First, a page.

On the windward side, there is an opposite situation with wetter conditions, condensation, and orographic precipitation. A typical situation is when northerly flux delivers tons of snow in Switzerland and Austria while in northern Italy spring conditions develop even in full winter.
The Alpine föhn has been extensively studied by European scientists, and it is recognized as the type of wind for similar downslope winds, resulting from cross-barrier flow, in other parts of the world. In other mountain ranges, the föhn has a variety of local names, including chinook in the Rocky Mountains in North America as in the image below.
EXTREME MELTING OVER PART OF ANTARCTICA THIS YEAR
The image below credits L. Lopez, NSIDC, M. MacFerrin, CIRES, and T. Mote, University of Georgia, shows daily melt extent as a percent of the ice sheet for the 2021 to 2022 season through February 13, and the average values and ranges for the reference period.
It is indeed apparent how in early February Antarctica was hit by an extreme melting event, mainly caused by the just mentioned synoptic pattern.
In total, the number of surface melt days was above average over most of the Antarctic Peninsula and over the Dronning Maud Land and Enderby Land region, but below average in the Amery Ice Shelf and Amundsen-Bellingshausen regions.
The image below credits L. Lopez, NSIDC, M. MacFerrin, CIRES, and T. Mote, University of Georgia shows on top the total melt days for the Antarctic Ice Sheet from November 1, 2021, to February 13, 2022. Down Antarctica melt days as a difference from average relative to 1990 to 2020 reference period.
The image below credits L. Lopez, NSIDC, M. MacFerrin, CIRES, and T. Mote, University of Georgia show regional daily melt extent for seven Antarctic regions. Surface melting was limited to near-coastal areas everywhere except the Antarctic Peninsula this year.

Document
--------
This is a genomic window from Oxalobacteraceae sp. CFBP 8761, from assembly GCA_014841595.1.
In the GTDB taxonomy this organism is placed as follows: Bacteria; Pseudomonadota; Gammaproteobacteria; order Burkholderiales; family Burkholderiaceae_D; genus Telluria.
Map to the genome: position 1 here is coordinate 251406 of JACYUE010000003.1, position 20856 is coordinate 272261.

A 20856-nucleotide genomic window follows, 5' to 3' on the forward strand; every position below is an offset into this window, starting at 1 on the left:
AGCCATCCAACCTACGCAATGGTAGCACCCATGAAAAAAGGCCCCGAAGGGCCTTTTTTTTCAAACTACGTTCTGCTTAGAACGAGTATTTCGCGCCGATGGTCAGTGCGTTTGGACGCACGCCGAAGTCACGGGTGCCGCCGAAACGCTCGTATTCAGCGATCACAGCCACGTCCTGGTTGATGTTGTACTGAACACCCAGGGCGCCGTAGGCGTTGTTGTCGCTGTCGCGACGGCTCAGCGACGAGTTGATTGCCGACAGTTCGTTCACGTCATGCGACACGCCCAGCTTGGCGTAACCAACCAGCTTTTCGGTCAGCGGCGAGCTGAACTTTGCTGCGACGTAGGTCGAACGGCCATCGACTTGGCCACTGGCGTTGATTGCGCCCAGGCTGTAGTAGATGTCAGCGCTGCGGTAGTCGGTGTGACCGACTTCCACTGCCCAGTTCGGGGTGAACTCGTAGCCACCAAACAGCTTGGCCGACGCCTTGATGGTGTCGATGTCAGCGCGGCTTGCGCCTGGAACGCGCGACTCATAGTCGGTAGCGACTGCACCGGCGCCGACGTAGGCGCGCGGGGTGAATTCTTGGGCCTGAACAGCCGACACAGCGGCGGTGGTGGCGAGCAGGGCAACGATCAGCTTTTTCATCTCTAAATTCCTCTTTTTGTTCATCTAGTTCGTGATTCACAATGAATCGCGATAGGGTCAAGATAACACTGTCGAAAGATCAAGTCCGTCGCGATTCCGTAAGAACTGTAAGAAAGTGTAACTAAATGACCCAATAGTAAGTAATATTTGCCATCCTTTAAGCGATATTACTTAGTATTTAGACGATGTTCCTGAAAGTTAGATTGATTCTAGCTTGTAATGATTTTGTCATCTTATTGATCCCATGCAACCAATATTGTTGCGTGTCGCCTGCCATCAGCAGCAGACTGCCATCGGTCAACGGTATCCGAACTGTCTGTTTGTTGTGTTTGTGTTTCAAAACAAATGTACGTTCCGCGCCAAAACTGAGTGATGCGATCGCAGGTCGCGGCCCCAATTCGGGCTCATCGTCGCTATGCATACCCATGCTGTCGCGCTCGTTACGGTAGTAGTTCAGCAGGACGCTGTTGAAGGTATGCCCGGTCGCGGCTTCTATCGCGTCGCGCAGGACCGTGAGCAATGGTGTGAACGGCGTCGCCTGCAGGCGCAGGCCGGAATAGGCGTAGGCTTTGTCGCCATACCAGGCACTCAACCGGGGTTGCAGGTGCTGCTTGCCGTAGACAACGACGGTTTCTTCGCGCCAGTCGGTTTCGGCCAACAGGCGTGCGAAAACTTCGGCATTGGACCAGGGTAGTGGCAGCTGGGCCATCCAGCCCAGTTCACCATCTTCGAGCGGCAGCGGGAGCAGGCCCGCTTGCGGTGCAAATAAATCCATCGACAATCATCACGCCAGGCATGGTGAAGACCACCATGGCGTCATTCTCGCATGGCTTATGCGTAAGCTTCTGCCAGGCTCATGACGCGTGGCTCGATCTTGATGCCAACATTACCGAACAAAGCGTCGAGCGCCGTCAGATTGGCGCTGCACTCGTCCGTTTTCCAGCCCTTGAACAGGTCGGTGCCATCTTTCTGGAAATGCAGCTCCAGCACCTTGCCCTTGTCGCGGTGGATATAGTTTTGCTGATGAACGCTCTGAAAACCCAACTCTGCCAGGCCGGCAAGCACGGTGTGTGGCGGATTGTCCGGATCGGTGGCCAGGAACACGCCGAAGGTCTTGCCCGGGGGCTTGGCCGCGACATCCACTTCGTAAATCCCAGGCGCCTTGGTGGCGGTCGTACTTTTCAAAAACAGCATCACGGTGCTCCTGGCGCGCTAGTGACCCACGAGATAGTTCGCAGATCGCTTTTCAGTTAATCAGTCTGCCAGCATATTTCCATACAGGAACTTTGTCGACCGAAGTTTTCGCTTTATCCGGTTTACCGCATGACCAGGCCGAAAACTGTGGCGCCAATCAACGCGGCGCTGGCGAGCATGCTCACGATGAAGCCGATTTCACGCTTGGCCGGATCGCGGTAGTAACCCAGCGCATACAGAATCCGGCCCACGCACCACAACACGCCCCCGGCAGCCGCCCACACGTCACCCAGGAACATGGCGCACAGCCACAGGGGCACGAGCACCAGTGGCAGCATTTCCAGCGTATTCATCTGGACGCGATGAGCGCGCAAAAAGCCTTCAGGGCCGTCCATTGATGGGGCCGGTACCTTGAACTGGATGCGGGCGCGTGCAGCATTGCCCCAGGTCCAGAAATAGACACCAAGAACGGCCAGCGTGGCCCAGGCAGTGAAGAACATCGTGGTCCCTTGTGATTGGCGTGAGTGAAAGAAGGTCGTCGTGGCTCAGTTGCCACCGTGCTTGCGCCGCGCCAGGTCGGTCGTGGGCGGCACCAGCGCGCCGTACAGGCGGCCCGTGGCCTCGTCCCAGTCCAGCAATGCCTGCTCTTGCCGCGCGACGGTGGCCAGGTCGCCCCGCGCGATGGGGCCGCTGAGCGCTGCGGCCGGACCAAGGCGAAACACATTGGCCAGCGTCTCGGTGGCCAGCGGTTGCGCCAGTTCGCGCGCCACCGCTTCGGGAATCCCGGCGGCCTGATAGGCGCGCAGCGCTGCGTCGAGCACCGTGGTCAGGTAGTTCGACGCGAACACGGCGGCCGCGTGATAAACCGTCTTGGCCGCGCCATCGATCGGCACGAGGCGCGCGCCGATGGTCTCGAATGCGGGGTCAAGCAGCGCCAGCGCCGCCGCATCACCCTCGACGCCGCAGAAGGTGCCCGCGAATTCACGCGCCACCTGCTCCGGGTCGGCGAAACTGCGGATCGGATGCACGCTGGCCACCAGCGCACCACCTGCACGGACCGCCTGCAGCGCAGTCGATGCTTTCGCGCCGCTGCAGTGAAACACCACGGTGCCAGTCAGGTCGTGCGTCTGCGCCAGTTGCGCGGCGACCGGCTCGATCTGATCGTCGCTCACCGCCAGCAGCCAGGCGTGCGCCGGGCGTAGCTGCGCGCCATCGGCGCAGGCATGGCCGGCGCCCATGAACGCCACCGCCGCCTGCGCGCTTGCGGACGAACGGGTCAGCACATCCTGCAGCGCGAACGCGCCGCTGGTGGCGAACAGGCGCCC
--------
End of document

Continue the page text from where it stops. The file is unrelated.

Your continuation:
In the Amundsen Bellinghausen, Antarctic Peninsula, and Ronne Embayment is noticeable how the synoptic pattern produced such an intense melt event in terms of the extent involved.
As a consequence of all these events, multiyear fast ice in the Larsen B embayment, in place continuously since early 2011, showed widespread meltwater flooding with some deeper ponds and some areas drained by narrow fractures. Between January 16 and the 21st, the sea ice of the Larsen B ice shelf, linked to the Antarctic Peninsula, crumbled and disintegrated.
It is often emphasized that the melting of ice shelves does not actually contribute to sea-level rise because ice shelves are buoyant and already displace water. This is not actually completely true, because ice shelf melting produces freshwater, which has a lower density than salty seawater.
This means that the volume of seawater displaced by an ice shelf is less than the volume occupied by the same mass of freshwater. The volume difference is around 2.6%, and it has been calculated that if all extant sea ice and ice shelves melt, the average global sea level would rise by roughly 4 centimeters.
If all the ice in the West Antarctic Ice Sheet should melt, the global sea level would rise by 3.2 m. The Antarctic Peninsula Ice Sheet would contribute 0.24 m or 0.79 feet to global sea-level rise on full melting, and currently contributes 0.22±0.16 millimeters or 0.009±0.6 inches per annum. The East Antarctic Ice Sheet has a sea-level equivalent of approximately 60 meters or about 197 feet.
Both the Arctic and Antarctic Sea Ice extent push the global anomaly at -1.864 million square kilometers or about 0.720 million square miles. In the image below the current sea ice extent anomalies for the Arctic and Antarctic, source NSIDC, DMSP SSM/I-SSMIS F-18 edited by Zachary Labe. Anomaly is based on 1981-2010 climatology